August 24, 2017

Currency management best practices | How to avoid store balancing blunders



Last week, I shared some of the store balancing manual processes and reporting I see in the retail space when I perform back-office observations. Those manual tasks create a lot of headaches for retailers of all types and sizes — even ones that don’t take much cash.


As with every aspect of your business, it’s a solid practice to occasionally step back and re-evaluate the currency management processes and systems you have in place. Examining how you handle and report on funds — and why — is essential to improving productivity at stores and at corporate.


Finding your best practices

A lot of the manual methods I observe in the retail space are still performed just because they’ve always been done that way. The problem with them is that they’re open to human error or fraud at so many turns.


That’s why developing a set of store balancing best practices is so crucial. Take a good look at your currency operations to find areas you can improve and ways you can implement best practices. Along the way, ensure you consider:

  • Consistency. Operational efficiency in your currency management depends on consistency across your organization. Consider solutions that are uniform in their procedures and reporting to ensure you receive the same information in the same way from each store. No matter what counting technologies you might have implemented in individual stores, a single platform that aggregates their data and provides it to you in a reliable way puts every store on an even playing field and makes it easier to see any problems.

  • Automation. Automating manual tasks not only offers consistency and accuracy, but it saves time. If you shaved 30 minutes off currency management in each store, what would your employees be able to do with that time instead? Most retailers we work with devote the time saved to customer service. Whether that means having back-office staff provide breaks to cashiers (eliminating a cashier shift in the process), man the customer service desk (saving payroll hours for that position), or work the floor to merchandise and to help customers (enhancing customer experience), it all improves the productivity of your stores.

  • Ease of use. Whatever systems and processes you have in place today, how simple are they to use and perform? Do they require a lot of interpretation or computation of device data by employees? Work toward a process that allows the user to function in a “heads down” capacity. Interacting with multiple devices and paper reports or electronic spreadsheets efficiently takes time and focus that just aren’t common in a busy retail environment. When an employee can use a single system that automates typical currency management tasks, they can finish their work quickly and accurately and move to more productive tasks.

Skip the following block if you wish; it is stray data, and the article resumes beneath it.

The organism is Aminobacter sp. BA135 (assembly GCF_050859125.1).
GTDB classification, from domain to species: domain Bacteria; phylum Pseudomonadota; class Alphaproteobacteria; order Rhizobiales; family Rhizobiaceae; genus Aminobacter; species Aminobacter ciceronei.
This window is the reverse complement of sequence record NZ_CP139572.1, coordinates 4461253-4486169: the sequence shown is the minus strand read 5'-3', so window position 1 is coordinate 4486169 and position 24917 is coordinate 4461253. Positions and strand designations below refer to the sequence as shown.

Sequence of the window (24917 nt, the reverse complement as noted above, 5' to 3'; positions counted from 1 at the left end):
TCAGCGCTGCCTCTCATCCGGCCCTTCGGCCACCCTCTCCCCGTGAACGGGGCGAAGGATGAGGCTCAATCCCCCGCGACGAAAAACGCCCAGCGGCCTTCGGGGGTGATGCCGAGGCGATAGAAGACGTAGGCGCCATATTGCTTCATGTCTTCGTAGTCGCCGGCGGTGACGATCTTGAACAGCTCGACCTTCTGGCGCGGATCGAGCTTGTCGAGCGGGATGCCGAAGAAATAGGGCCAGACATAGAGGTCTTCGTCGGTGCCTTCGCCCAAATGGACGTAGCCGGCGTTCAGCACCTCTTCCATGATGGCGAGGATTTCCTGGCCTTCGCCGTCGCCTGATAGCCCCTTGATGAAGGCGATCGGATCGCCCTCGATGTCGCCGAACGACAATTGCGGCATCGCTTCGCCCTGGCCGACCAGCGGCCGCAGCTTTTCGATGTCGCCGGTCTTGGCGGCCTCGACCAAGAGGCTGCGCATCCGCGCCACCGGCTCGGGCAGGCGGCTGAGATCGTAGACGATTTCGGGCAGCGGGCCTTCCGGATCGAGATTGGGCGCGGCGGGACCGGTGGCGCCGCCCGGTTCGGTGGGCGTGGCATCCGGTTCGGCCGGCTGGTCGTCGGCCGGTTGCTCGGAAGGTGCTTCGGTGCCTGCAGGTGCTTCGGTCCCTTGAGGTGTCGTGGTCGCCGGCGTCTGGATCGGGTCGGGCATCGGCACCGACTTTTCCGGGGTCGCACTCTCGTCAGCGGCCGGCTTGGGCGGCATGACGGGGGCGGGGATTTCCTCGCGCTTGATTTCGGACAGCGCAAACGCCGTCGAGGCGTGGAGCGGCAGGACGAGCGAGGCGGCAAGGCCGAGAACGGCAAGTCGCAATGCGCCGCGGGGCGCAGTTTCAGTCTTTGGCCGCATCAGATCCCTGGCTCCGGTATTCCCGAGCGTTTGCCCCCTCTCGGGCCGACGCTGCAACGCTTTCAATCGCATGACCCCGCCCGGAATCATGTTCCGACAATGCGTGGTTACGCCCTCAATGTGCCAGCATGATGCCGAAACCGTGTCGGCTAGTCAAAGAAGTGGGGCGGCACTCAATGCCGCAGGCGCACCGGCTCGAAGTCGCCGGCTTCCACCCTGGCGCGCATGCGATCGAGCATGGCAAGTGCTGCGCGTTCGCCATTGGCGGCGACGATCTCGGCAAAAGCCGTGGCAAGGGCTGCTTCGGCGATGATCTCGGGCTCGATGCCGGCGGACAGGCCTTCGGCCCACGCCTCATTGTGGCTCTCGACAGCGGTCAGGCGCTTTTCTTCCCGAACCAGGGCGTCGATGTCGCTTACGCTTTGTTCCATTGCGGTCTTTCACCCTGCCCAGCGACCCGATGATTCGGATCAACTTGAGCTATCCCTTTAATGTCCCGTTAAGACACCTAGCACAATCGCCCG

• Simple reporting. It never fails when I visit a store’s back office — I see stacks and stacks of paper, whether they’re handwritten logs or printed electronic reports corporate requires them to store on site. These manual reports are time-consuming for both stores and corporate, but reporting must be simple to ensure both accuracy and timeliness. Examine your reports: Are they all necessary? Are you getting information you really use and can act on? Do you get them fast enough to stop problems before they grow? Consider automating store reports to save time for employees, prevent fraud, and stay in control of your stores’ success.


Most of the retailers I meet have a hard time answering all the store performance questions about cash on hand, over/shorts, deposit tracking and compliance I posed in my last post — quickly, at least. But when you start with a strong set of store balancing best practices and the right technology to implement those practices, that information is at your fingertips, making your job easier — and your stores better.




Image: iStock